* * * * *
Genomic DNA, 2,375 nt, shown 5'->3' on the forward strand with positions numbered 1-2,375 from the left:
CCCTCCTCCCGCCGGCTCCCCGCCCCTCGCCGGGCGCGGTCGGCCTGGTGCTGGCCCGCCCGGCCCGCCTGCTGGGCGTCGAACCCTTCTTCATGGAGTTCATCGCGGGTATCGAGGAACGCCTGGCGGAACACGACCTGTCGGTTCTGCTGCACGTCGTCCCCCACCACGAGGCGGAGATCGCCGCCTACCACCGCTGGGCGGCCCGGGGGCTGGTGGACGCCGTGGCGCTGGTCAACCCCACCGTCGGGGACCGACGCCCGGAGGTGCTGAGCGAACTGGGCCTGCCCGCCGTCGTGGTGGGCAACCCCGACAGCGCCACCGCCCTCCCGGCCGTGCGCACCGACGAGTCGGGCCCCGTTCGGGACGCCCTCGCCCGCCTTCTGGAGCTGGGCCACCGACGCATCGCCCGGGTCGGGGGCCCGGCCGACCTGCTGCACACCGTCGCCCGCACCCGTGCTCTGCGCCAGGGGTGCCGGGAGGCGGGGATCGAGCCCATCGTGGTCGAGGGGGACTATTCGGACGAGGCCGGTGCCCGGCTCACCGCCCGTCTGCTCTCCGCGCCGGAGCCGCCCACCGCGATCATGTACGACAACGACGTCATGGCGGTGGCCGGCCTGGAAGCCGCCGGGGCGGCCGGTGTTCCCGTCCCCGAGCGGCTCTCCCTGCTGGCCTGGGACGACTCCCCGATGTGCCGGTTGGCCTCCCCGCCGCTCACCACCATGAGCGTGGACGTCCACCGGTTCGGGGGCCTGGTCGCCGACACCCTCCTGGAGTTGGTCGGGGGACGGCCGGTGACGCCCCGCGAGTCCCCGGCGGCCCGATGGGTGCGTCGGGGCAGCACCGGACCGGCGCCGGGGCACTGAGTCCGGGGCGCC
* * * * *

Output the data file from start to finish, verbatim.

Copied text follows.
Genomic DNA, 2,375 nt, shown 5'->3' on the forward strand with positions numbered 1-2,375 from the left:
CCCTCCTCCCGCCGGCTCCCCGCCCCTCGCCGGGCGCGGTCGGCCTGGTGCTGGCCCGCCCGGCCCGCCTGCTGGGCGTCGAACCCTTCTTCATGGAGTTCATCGCGGGTATCGAGGAACGCCTGGCGGAACACGACCTGTCGGTTCTGCTGCACGTCGTCCCCCACCACGAGGCGGAGATCGCCGCCTACCACCGCTGGGCGGCCCGGGGGCTGGTGGACGCCGTGGCGCTGGTCAACCCCACCGTCGGGGACCGACGCCCGGAGGTGCTGAGCGAACTGGGCCTGCCCGCCGTCGTGGTGGGCAACCCCGACAGCGCCACCGCCCTCCCGGCCGTGCGCACCGACGAGTCGGGCCCCGTTCGGGACGCCCTCGCCCGCCTTCTGGAGCTGGGCCACCGACGCATCGCCCGGGTCGGGGGCCCGGCCGACCTGCTGCACACCGTCGCCCGCACCCGTGCTCTGCGCCAGGGGTGCCGGGAGGCGGGGATCGAGCCCATCGTGGTCGAGGGGGACTATTCGGACGAGGCCGGTGCCCGGCTCACCGCCCGTCTGCTCTCCGCGCCGGAGCCGCCCACCGCGATCATGTACGACAACGACGTCATGGCGGTGGCCGGCCTGGAAGCCGCCGGGGCGGCCGGTGTTCCCGTCCCCGAGCGGCTCTCCCTGCTGGCCTGGGACGACTCCCCGATGTGCCGGTTGGCCTCCCCGCCGCTCACCACCATGAGCGTGGACGTCCACCGGTTCGGGGGCCTGGTCGCCGACACCCTCCTGGAGTTGGTCGGGGGACGGCCGGTGACGCCCCGCGAGTCCCCGGCGGCCCGATGGGTGCGTCGGGGCAGCACCGGACCGGCGCCGGGGCACTGAGTCCGGGGCGCC